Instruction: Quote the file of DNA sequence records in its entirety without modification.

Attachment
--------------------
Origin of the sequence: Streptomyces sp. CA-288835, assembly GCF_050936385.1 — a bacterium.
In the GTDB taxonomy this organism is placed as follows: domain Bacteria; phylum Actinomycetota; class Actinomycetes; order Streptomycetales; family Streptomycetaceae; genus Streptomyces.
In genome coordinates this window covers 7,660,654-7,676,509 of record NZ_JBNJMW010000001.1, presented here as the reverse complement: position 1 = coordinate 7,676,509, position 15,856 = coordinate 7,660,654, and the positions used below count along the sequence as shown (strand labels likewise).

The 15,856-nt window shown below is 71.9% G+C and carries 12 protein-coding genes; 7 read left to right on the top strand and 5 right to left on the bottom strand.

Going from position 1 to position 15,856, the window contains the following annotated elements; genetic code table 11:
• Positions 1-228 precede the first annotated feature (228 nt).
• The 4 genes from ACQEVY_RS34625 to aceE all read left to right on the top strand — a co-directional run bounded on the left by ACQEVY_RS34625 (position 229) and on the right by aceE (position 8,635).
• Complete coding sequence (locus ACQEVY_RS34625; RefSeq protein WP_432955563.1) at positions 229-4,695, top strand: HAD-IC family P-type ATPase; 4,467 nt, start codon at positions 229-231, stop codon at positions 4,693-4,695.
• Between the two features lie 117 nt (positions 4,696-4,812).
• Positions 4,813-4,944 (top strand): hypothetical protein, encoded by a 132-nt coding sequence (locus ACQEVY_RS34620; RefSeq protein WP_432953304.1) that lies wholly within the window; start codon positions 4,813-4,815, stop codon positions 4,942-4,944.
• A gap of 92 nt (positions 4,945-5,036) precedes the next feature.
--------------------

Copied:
Origin of the sequence: Streptomyces sp. CA-288835, assembly GCF_050936385.1 — a bacterium.
In the GTDB taxonomy this organism is placed as follows: domain Bacteria; phylum Actinomycetota; class Actinomycetes; order Streptomycetales; family Streptomycetaceae; genus Streptomyces.
In genome coordinates this window covers 7,660,654-7,676,509 of record NZ_JBNJMW010000001.1, presented here as the reverse complement: position 1 = coordinate 7,676,509, position 15,856 = coordinate 7,660,654, and the positions used below count along the sequence as shown (strand labels likewise).

The 15,856-nt window shown below is 71.9% G+C and carries 12 protein-coding genes; 7 read left to right on the top strand and 5 right to left on the bottom strand.

Going from position 1 to position 15,856, the window contains the following annotated elements; genetic code table 11:
• Positions 1-228 precede the first annotated feature (228 nt).
• The 4 genes from ACQEVY_RS34625 to aceE all read left to right on the top strand — a co-directional run bounded on the left by ACQEVY_RS34625 (position 229) and on the right by aceE (position 8,635).
• Complete coding sequence (locus ACQEVY_RS34625; RefSeq protein WP_432955563.1) at positions 229-4,695, top strand: HAD-IC family P-type ATPase; 4,467 nt, start codon at positions 229-231, stop codon at positions 4,693-4,695.
• Between the two features lie 117 nt (positions 4,696-4,812).
• Positions 4,813-4,944 (top strand): hypothetical protein, encoded by a 132-nt coding sequence (locus ACQEVY_RS34620; RefSeq protein WP_432953304.1) that lies wholly within the window; start codon positions 4,813-4,815, stop codon positions 4,942-4,944.
• A gap of 92 nt (positions 4,945-5,036) precedes the next feature.